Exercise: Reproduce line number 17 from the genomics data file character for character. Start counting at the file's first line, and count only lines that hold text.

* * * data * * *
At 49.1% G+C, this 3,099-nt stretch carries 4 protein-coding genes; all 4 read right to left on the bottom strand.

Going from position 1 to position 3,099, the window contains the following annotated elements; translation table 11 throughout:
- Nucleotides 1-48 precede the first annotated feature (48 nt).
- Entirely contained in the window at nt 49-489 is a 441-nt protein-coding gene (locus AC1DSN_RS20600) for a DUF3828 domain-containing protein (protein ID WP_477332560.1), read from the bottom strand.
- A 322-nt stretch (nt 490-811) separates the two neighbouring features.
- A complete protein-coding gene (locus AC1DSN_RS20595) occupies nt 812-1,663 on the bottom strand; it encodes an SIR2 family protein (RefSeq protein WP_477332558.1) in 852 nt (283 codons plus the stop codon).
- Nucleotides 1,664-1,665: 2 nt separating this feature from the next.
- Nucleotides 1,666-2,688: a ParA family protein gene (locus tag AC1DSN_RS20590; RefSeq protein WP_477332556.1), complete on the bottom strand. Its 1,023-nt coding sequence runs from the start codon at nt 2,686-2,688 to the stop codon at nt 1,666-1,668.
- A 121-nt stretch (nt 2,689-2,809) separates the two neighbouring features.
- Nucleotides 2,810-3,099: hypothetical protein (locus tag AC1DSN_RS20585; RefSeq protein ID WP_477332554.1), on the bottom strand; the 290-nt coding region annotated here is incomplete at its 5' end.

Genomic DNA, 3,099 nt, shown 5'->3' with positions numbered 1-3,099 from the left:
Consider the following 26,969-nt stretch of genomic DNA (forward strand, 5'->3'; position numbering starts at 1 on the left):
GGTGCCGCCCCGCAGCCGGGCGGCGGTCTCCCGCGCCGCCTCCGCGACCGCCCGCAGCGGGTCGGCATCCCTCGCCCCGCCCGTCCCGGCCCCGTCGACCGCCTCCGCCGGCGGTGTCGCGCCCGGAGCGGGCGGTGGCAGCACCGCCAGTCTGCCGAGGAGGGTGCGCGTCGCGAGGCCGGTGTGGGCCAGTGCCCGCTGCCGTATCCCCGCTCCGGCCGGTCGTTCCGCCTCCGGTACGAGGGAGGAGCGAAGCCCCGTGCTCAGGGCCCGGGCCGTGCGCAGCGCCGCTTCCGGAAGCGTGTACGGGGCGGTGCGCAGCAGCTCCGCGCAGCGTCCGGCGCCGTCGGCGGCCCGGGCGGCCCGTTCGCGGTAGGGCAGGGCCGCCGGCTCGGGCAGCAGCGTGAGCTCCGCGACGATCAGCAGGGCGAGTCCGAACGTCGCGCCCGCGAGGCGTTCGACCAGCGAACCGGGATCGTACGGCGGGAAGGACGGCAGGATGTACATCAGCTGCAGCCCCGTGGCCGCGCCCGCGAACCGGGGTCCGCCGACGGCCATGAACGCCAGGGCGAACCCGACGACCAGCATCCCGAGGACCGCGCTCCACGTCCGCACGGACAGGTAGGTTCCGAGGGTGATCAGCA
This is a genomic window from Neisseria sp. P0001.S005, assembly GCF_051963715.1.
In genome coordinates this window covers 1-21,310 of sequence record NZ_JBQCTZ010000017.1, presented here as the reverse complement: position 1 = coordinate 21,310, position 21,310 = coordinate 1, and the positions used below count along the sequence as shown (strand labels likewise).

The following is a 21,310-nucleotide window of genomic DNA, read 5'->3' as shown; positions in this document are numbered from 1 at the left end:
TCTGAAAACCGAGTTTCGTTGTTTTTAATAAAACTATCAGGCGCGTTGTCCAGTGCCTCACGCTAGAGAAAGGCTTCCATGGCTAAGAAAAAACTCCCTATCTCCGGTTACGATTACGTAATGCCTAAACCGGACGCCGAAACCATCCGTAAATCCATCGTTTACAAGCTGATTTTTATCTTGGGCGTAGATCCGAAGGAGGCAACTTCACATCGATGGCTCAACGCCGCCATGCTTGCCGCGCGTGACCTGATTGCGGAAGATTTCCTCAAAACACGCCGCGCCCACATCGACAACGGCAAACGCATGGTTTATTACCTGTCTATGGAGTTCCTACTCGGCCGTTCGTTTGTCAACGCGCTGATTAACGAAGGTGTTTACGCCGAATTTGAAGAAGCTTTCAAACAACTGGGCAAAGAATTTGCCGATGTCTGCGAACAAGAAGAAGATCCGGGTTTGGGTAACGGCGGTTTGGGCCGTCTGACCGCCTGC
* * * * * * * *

TCTGAAAACCGAGTTTCGTTGTTTTTAATAAAACTATCAGGCGCGTTGTCCAGTGCCTCACGCTAGAGAAAGGCTTCCATGGCTAAGAAAAAACTCCCTATCTCCGGTTACGATTACGTAATGCCTAAACCGGACGCCGAAACCATCCGTAAATCCATCGTTTACAAGCTGATTTTTATCTTGGGCGTAGATCCGAAGGAGGCAACTTCACATCGATGGCTCAACGCCGCCATGCTTGCCGCGCGTGACCTGATTGCGGAAGATTTCCTCAAAACACGCCGCGCCCACATCGACAACGGCAAACGCATGGTTTATTACCTGTCTATGGAGTTCCTACTCGGCCGTTCGTTTGTCAACGCGCTGATTAACGAAGGTGTTTACGCCGAATTTGAAGAAGCTTTCAAACAACTGGGCAAAGAATTTGCCGATGTCTGCGAACAAGAAGAAGATCCGGGTTTGGGTAACGGCGGTTTGGGCCGTCTGACCGCCTGC